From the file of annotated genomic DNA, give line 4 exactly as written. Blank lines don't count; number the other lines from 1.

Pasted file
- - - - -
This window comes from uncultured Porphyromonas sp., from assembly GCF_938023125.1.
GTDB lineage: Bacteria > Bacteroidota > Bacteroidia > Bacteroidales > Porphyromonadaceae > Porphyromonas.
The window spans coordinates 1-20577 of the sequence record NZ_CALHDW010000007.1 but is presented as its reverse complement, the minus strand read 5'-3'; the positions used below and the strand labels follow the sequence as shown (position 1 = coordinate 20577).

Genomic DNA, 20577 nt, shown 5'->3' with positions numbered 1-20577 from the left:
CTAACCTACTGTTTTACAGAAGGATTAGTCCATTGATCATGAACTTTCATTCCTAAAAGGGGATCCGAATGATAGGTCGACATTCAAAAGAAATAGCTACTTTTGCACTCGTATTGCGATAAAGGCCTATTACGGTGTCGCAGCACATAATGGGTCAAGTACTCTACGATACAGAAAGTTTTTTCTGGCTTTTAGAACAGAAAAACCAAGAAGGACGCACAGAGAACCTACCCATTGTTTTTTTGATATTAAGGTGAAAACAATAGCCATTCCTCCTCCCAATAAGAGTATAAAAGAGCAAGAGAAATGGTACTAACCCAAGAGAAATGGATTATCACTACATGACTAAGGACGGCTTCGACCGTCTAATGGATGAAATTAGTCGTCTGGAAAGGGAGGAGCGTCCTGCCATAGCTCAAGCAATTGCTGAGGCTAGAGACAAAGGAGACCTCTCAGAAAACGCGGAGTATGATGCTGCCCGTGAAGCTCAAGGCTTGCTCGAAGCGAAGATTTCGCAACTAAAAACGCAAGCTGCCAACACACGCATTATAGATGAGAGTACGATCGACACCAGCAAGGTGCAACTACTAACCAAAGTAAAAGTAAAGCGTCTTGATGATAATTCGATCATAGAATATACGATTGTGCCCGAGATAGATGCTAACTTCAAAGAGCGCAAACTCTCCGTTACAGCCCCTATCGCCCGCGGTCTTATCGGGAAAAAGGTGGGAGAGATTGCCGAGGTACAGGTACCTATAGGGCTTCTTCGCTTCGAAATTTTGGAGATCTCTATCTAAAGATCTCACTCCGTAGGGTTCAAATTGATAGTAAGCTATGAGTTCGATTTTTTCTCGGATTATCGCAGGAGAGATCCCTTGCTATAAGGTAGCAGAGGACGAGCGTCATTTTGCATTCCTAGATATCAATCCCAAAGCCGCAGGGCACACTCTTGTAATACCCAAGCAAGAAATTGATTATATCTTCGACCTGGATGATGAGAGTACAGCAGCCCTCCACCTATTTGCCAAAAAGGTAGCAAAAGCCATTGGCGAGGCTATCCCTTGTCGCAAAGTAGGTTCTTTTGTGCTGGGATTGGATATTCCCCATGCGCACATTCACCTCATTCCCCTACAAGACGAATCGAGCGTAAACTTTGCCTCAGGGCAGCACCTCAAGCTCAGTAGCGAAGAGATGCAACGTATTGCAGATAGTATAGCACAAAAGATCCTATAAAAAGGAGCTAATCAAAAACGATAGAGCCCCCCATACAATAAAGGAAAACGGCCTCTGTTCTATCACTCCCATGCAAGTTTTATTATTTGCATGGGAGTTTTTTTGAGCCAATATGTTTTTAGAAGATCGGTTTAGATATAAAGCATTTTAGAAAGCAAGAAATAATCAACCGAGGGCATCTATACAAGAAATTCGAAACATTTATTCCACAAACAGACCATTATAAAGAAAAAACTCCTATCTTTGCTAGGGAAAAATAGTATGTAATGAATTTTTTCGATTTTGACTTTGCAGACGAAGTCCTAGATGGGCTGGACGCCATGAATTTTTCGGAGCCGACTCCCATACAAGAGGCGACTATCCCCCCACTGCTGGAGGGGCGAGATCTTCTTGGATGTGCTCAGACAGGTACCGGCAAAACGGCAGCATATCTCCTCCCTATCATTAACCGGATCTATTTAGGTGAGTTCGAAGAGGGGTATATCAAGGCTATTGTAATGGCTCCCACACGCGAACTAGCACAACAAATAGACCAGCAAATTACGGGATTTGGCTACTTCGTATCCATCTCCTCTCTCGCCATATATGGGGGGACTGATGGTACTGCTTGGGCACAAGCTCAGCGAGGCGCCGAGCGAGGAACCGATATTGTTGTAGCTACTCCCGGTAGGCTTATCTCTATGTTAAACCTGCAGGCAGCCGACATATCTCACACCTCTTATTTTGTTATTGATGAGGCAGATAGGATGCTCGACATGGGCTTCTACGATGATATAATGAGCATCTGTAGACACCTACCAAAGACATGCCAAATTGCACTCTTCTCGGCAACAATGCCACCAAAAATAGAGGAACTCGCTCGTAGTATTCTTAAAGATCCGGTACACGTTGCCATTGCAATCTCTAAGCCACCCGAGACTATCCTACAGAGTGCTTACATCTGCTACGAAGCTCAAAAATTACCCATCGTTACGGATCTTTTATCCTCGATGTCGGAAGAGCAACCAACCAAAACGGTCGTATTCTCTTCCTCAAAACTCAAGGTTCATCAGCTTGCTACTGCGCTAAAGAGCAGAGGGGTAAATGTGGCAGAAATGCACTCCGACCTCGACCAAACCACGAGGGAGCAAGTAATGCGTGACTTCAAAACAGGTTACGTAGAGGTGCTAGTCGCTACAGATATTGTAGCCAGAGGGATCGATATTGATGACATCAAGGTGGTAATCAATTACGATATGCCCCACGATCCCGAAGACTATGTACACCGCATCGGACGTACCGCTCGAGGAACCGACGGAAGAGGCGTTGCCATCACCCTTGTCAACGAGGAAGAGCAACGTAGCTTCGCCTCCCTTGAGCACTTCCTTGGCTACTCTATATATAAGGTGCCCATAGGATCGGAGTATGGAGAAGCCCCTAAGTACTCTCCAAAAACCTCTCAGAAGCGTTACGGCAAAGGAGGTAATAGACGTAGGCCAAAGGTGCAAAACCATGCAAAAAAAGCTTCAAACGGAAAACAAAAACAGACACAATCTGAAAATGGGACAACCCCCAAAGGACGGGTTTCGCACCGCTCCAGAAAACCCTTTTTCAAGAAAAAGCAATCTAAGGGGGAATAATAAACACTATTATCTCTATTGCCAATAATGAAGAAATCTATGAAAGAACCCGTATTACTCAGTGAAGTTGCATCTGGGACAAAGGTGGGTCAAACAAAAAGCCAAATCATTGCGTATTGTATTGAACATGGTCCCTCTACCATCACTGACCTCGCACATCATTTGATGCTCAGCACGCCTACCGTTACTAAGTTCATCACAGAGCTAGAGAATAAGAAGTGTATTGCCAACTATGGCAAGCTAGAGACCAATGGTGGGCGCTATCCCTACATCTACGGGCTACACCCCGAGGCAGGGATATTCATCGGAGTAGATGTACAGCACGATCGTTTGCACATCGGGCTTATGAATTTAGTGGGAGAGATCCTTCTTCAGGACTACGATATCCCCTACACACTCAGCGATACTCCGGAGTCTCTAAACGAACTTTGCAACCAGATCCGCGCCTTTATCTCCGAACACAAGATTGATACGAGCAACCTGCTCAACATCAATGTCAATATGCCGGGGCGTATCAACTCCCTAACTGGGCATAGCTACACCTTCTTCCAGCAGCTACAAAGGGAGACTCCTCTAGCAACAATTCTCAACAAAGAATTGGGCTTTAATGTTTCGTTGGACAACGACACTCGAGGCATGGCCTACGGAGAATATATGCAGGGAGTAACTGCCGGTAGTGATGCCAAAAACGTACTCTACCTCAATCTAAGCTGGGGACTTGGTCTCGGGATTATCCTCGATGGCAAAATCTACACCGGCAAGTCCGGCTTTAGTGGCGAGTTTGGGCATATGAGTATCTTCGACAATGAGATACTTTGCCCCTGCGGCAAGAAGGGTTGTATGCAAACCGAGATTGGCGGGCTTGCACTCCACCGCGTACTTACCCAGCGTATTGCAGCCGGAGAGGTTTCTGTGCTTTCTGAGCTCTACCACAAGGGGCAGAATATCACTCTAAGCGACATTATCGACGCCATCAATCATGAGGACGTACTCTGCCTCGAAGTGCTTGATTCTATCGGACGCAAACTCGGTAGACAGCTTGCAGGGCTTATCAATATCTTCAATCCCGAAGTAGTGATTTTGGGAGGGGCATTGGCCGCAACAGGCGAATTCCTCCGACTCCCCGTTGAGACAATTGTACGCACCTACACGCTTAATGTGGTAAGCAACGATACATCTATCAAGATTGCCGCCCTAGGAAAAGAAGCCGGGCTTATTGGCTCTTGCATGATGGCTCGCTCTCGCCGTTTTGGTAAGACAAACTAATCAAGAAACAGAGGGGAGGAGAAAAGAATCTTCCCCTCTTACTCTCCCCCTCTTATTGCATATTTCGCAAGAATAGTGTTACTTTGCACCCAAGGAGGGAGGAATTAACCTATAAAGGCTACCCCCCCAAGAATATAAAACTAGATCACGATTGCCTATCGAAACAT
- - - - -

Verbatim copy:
Genomic DNA, 20577 nt, shown 5'->3' with positions numbered 1-20577 from the left: